Analgesics

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Analgesics

  1. 1. Analgesics Opioids (Narcotics) Non-Opioids(NSAIDS) Management of Gout
  2. 2. ABC’s of Pain Treatment Assess pain regulary Believe patients & their families in their reports of pain Choose interventions appropriately Deliver these in a timely fashion Enable/Empower patients & Families to overcome pain no pain mild discomforting horrible excruciating
  3. 3. Non-Drug Pain Management Techniques <ul><li>Distraction </li></ul><ul><ul><li>Ice/Heat </li></ul></ul><ul><ul><li>TV/ read/visiting </li></ul></ul><ul><li>Relaxation </li></ul><ul><ul><li>Breathing, yoga </li></ul></ul><ul><ul><li>Tapes, music </li></ul></ul><ul><li>Massage </li></ul><ul><li>Biofeedback </li></ul><ul><li>Acupuncture </li></ul><ul><li>Imagery </li></ul><ul><ul><li>Pleasant mental picture </li></ul></ul>
  4. 4. Pain Neuro Transmitters Pain Relief Meds <ul><li>Substance P </li></ul><ul><li>Glutamate </li></ul><ul><li>GABA </li></ul><ul><li>Norepinephrine </li></ul><ul><li>Serotonin </li></ul><ul><li>Histamine </li></ul><ul><li>NSAIDS </li></ul><ul><li>Antidepressants </li></ul><ul><li>Anti seizure meds </li></ul><ul><li>Muscle relaxants </li></ul><ul><li>Local salves- capsaicin </li></ul><ul><li>Narcotics </li></ul>
  5. 5. Opioids (God Morpheus of Dreams) Narcotics (Narcosis—stupor) <ul><li>Produce analgesia by binding to opiate receptors in the CNS, brain and spinal cord involved with the transmission of pain impulses. </li></ul><ul><li>Endogenous opioids are present at brain sites </li></ul><ul><ul><li>Released during stress, pain & anticipation of pain </li></ul></ul>
  6. 6. Clinical Indications <ul><li>Analgesia </li></ul><ul><li>Acute Pulmonary Edema </li></ul><ul><li>Cough </li></ul><ul><li>Diarrhea </li></ul><ul><li>Anesthesia </li></ul>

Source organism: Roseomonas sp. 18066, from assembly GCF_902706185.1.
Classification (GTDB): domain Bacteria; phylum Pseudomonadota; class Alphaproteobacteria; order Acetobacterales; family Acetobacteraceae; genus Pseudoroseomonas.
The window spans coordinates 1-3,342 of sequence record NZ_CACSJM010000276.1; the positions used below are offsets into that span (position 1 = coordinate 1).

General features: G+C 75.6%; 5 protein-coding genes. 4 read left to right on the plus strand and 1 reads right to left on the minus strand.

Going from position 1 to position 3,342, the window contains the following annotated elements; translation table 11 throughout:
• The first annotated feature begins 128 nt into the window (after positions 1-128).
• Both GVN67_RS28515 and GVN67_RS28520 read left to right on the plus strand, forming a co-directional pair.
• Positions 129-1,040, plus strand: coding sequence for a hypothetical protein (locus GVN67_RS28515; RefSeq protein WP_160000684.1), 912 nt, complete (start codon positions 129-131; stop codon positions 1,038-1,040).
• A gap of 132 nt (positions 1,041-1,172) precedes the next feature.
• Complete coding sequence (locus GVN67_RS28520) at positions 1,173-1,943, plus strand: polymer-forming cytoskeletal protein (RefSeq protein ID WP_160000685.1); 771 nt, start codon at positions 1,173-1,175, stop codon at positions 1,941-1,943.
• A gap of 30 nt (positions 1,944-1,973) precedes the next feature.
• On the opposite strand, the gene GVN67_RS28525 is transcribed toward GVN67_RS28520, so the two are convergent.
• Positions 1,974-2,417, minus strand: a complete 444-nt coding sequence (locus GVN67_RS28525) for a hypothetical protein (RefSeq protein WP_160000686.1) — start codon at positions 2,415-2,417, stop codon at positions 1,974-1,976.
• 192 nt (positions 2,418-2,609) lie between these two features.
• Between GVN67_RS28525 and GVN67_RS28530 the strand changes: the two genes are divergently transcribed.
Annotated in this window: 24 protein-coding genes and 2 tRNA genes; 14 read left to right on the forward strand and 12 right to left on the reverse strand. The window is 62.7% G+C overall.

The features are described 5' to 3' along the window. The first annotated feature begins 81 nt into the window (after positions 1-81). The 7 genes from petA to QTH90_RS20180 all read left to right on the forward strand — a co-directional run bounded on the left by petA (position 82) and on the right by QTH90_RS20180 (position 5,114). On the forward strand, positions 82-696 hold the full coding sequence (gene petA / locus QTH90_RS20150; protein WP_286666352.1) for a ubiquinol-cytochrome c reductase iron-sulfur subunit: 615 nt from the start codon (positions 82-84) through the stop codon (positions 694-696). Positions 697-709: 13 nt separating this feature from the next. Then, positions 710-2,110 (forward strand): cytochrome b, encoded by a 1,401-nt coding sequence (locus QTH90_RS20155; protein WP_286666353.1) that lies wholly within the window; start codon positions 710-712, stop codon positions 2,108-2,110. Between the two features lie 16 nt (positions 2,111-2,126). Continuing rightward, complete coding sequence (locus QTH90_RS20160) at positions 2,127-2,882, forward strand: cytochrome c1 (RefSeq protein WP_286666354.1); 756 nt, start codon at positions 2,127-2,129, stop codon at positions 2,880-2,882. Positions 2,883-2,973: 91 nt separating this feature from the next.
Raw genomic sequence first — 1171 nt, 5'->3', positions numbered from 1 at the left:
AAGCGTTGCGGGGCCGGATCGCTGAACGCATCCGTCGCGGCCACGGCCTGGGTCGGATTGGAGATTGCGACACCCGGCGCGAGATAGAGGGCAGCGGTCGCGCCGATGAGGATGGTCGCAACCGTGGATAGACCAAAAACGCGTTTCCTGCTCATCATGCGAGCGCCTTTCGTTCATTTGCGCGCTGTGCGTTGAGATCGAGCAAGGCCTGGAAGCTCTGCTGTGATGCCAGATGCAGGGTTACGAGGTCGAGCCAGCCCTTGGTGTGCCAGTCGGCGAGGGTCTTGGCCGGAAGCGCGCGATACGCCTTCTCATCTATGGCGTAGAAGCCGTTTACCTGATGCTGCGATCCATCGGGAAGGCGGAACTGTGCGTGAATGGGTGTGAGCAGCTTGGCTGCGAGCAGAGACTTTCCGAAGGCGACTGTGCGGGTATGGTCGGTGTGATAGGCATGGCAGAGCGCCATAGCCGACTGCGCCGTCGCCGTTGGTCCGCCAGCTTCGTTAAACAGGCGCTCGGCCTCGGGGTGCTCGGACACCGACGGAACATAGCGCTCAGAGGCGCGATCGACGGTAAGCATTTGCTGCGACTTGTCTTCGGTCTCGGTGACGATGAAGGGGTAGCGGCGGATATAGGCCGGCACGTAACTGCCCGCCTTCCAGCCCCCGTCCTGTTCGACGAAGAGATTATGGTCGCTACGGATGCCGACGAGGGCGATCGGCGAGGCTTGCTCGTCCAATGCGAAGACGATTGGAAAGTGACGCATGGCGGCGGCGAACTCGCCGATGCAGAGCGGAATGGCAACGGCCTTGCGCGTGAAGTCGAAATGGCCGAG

7. 7. Opioids Narcotics <ul><li>MOA </li></ul><ul><ul><li>Receptors </li></ul></ul><ul><ul><li>Tolerance </li></ul></ul><ul><ul><li>Dependence </li></ul></ul><ul><li>Selected Agents </li></ul><ul><ul><li>Morphine, Fentanyl, </li></ul></ul><ul><ul><li>Codeine, Propoxyphene </li></ul></ul><ul><ul><li>Oxycodone </li></ul></ul>
  8. 8. Organ Effects <ul><li>CNS </li></ul><ul><ul><li>Analgesia </li></ul></ul><ul><ul><li>Euphoria </li></ul></ul><ul><ul><li>Sedation </li></ul></ul><ul><ul><li>Respiratory depression </li></ul></ul><ul><ul><li>Cough </li></ul></ul><ul><ul><li>Miosis </li></ul></ul><ul><ul><li>Truncal rigidity </li></ul></ul><ul><ul><li>Nausea & vomiting </li></ul></ul><ul><li>Peripheral </li></ul><ul><ul><li>Cardiovascular </li></ul></ul><ul><ul><li>Genito-urinary </li></ul></ul><ul><ul><li>Bilary </li></ul></ul><ul><ul><li>Gastrointestinal tract </li></ul></ul><ul><ul><li>Uterus </li></ul></ul><ul><ul><li>Other </li></ul></ul>
  9. 9. Common Opioid Side Effects <ul><li>Constipation </li></ul><ul><li>Mental clouding, fatigue </li></ul><ul><li>Nausea, vomiting </li></ul><ul><li>Itch </li></ul><ul><li>Euphoria, Dysphoria </li></ul><ul><li>Sweating </li></ul><ul><li>Urinary retention </li></ul>